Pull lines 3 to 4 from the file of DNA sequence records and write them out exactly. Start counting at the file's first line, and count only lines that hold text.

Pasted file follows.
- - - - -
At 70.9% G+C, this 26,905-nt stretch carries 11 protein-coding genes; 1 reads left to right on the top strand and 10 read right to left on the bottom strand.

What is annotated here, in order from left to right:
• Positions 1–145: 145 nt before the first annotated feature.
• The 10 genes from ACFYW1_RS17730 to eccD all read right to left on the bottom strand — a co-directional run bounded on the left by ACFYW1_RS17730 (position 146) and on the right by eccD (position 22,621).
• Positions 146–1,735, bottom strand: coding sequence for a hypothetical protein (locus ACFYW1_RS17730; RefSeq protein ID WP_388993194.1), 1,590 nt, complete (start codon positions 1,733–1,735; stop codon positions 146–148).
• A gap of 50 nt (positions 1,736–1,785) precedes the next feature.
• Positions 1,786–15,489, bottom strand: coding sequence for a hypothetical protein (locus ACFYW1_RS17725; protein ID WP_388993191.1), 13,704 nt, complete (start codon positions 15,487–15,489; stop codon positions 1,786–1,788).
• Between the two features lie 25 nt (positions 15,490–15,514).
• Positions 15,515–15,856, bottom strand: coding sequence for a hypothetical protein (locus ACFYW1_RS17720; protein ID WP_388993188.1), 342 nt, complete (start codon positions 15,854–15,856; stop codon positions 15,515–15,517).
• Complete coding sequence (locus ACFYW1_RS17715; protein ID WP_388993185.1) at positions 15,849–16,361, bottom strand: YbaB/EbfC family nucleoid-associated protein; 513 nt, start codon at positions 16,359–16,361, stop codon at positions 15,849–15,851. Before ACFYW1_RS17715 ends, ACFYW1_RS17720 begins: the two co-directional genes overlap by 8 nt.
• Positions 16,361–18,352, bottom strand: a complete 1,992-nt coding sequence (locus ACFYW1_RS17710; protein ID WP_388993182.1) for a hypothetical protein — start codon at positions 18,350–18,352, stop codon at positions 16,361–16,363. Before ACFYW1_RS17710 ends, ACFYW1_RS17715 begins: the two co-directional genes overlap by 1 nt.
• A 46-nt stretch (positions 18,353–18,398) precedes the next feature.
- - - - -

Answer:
• Positions 1–145: 145 nt before the first annotated feature.
• The 10 genes from ACFYW1_RS17730 to eccD all read right to left on the bottom strand — a co-directional run bounded on the left by ACFYW1_RS17730 (position 146) and on the right by eccD (position 22,621).